Rabbi Max Heller : Reformer, Zionist, Southerner, 1860-1929
Max Heller was a man of both passionate conviction and inner contradiction. He sought to be at the center of current affairs, not as a spokesperson of centrist opinion, but as an agitator or mediator, constantly struggling to find an acceptable path as he confronted the major issues of the day-racism and Jewish emancipation in eastern Europe, nationalism and nativism, immigration and assimilation. Heller's life experience provides a distinct vantage point from which to view the complexity of race relations in New Orleans and the South and the confluence of cultures that molded his development as a leader. A Bohemian immigrant and one of the first U.S.-trained rabbis, Max Heller served for 40 years as spiritual leader of a Reform Jewish congregation in New Orleans-at that time the largest city in the South. Far more than a congregational rabbi, Heller assumed an activist role in local affairs, Reform Judaism, and the Zionist movement, maintaining positions often unpopular with his neighbors, congregants, and colleagues. His deep concern for social justice led him to question two basic assumptions that characterized his larger social milieu-segregation and Jewish assimilation.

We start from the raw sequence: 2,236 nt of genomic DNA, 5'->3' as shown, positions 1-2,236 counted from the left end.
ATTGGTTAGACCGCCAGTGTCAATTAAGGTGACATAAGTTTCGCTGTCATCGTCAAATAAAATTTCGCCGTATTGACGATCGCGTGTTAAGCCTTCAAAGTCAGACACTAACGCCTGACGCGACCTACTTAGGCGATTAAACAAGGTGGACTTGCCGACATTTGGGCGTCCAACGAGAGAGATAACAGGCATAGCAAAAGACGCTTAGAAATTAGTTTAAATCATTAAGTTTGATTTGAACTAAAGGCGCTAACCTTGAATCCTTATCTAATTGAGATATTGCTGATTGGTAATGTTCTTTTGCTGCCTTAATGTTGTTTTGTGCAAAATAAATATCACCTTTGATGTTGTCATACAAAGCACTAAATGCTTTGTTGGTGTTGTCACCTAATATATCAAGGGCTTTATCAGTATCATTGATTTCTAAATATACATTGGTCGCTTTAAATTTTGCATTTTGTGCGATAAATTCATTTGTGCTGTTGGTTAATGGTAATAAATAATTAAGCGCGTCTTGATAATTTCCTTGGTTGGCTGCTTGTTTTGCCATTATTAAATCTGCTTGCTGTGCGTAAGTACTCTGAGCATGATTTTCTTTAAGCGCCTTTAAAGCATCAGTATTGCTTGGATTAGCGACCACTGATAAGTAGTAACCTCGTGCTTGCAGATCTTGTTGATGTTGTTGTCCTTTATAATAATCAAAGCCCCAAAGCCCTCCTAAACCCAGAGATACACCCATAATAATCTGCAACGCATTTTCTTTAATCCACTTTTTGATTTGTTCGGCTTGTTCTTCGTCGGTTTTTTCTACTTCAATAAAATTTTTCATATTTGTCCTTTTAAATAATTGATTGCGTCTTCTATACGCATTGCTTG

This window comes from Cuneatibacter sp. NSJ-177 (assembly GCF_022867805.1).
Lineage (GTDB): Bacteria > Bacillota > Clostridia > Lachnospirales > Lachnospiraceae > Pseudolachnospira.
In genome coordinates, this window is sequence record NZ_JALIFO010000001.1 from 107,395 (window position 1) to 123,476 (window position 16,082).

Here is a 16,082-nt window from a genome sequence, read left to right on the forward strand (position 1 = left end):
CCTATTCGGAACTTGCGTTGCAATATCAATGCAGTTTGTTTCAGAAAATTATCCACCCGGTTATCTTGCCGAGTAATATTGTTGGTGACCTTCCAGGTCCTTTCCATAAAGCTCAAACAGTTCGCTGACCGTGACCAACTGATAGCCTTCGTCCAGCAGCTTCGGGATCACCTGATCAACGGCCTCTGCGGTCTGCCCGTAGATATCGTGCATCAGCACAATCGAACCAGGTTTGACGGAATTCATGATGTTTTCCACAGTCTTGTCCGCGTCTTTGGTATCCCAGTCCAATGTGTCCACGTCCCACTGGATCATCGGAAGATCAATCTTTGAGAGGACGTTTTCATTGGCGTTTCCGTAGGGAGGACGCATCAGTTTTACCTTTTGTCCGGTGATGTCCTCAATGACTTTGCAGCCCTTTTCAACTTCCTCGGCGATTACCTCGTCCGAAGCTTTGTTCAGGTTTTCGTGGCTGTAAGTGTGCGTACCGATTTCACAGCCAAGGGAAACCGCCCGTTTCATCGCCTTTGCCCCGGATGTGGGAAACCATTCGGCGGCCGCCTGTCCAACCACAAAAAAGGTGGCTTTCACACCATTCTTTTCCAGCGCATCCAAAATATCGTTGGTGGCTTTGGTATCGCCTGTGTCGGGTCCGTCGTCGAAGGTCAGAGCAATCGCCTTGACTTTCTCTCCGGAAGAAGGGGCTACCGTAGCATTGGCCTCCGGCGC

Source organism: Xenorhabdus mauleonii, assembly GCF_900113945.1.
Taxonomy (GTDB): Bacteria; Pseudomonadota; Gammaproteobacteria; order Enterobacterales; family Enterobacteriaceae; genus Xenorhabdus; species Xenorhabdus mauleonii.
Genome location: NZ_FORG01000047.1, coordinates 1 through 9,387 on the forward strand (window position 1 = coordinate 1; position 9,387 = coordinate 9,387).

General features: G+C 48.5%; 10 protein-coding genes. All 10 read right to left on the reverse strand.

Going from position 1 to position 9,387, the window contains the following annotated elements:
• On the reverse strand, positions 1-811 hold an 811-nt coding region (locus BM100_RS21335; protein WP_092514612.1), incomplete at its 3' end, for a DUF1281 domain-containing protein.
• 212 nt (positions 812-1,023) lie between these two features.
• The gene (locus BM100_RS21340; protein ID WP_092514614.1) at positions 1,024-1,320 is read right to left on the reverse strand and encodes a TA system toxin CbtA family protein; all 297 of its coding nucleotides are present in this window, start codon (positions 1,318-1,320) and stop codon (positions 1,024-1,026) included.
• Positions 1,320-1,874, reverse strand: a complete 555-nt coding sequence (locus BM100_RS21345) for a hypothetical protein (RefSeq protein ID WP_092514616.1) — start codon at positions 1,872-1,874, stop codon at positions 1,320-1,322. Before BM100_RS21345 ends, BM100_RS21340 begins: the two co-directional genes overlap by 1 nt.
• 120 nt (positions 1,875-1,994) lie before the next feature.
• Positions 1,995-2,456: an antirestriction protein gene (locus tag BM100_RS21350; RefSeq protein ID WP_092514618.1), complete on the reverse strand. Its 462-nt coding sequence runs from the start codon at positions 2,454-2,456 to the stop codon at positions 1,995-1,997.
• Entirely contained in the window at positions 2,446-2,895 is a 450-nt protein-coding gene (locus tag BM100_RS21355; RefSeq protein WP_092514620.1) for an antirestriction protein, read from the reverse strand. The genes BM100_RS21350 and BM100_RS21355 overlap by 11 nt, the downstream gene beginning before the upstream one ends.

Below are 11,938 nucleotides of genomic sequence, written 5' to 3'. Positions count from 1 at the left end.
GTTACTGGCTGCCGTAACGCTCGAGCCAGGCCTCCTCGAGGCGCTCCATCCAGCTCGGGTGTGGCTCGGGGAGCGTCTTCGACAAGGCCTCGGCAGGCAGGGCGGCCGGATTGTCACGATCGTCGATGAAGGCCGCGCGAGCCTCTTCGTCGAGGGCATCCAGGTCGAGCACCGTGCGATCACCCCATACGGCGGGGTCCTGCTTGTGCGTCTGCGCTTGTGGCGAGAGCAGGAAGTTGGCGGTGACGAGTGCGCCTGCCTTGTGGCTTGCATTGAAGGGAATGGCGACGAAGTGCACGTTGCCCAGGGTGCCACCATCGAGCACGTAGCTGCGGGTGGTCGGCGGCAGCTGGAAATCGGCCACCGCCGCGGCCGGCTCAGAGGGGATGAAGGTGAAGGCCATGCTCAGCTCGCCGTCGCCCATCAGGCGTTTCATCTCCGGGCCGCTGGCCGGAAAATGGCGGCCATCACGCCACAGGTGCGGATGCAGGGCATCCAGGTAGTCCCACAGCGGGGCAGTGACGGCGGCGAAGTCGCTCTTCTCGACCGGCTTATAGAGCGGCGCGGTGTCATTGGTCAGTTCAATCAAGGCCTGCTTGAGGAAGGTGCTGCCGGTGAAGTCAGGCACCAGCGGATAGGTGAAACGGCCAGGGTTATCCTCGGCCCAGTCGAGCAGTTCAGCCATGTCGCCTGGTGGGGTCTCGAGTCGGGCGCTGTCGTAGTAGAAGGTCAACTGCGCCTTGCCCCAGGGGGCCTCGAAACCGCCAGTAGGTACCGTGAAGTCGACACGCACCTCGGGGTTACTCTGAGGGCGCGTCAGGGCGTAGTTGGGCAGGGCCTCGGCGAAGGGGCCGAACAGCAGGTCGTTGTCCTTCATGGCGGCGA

Heller, a consummate Progressive with clear vision and ideas substantially ahead of their time, led his congregation, his community, Reform Jewish colleagues, and Zionist sympathizers in a difficult era.
- Paperback | 296 pages
- 156 x 235 x 23mm | 476.27g
- 30 Jul 2013
- The University of Alabama Press
- Alabama, United States
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31 Jul 2004
""Bobbie Malone's book is a good read, particularly for those interested in the history of the Jewish experience in the South. The book provides a particularly perceptive view of southern Jewish response to major issues of Jewish concern. In this way, the honesty of her writing gives an entirely different view of American Jewish life."" - Journal of Southern History
""Rabbi Max Heller is a much needed book on the social and historical elements of Judaism existing during the turn of the century, in the United States and the South. The biography incorporates enormous amounts of information as it follows the life of Heller from a youngster in Prague to his death in New Orleans. The book is an excellent source of information and [it] helps to fill the gap in books about New Orleans Jews and the Jewish community."" - LLA Bulletin
About Barbara S. Malone